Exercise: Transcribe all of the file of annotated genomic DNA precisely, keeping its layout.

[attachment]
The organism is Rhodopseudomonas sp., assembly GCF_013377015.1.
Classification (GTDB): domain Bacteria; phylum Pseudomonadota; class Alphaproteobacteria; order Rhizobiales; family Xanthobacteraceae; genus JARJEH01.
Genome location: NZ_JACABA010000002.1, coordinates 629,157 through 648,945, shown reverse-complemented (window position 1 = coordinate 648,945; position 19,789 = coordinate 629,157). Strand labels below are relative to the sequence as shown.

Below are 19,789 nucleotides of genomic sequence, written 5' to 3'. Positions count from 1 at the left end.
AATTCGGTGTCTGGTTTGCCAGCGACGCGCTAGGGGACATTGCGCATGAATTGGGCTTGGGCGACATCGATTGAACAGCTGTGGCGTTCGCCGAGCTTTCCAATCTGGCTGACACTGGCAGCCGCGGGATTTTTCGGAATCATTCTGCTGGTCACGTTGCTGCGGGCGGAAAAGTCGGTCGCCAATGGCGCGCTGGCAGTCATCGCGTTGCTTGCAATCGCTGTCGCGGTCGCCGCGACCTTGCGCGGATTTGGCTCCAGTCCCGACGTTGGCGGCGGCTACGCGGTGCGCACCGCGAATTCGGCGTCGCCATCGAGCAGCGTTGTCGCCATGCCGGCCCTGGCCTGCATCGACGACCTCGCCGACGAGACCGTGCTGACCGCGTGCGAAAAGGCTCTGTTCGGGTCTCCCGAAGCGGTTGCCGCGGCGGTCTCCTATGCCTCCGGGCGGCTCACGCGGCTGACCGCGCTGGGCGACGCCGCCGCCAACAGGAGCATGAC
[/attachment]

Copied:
The organism is Rhodopseudomonas sp., assembly GCF_013377015.1.
Classification (GTDB): domain Bacteria; phylum Pseudomonadota; class Alphaproteobacteria; order Rhizobiales; family Xanthobacteraceae; genus JARJEH01.
Genome location: NZ_JACABA010000002.1, coordinates 629,157 through 648,945, shown reverse-complemented (window position 1 = coordinate 648,945; position 19,789 = coordinate 629,157). Strand labels below are relative to the sequence as shown.

Below are 19,789 nucleotides of genomic sequence, written 5' to 3'. Positions count from 1 at the left end.
AATTCGGTGTCTGGTTTGCCAGCGACGCGCTAGGGGACATTGCGCATGAATTGGGCTTGGGCGACATCGATTGAACAGCTGTGGCGTTCGCCGAGCTTTCCAATCTGGCTGACACTGGCAGCCGCGGGATTTTTCGGAATCATTCTGCTGGTCACGTTGCTGCGGGCGGAAAAGTCGGTCGCCAATGGCGCGCTGGCAGTCATCGCGTTGCTTGCAATCGCTGTCGCGGTCGCCGCGACCTTGCGCGGATTTGGCTCCAGTCCCGACGTTGGCGGCGGCTACGCGGTGCGCACCGCGAATTCGGCGTCGCCATCGAGCAGCGTTGTCGCCATGCCGGCCCTGGCCTGCATCGACGACCTCGCCGACGAGACCGTGCTGACCGCGTGCGAAAAGGCTCTGTTCGGGTCTCCCGAAGCGGTTGCCGCGGCGGTCTCCTATGCCTCCGGGCGGCTCACGCGGCTGACCGCGCTGGGCGACGCCGCCGCCAACAGGAGCATGAC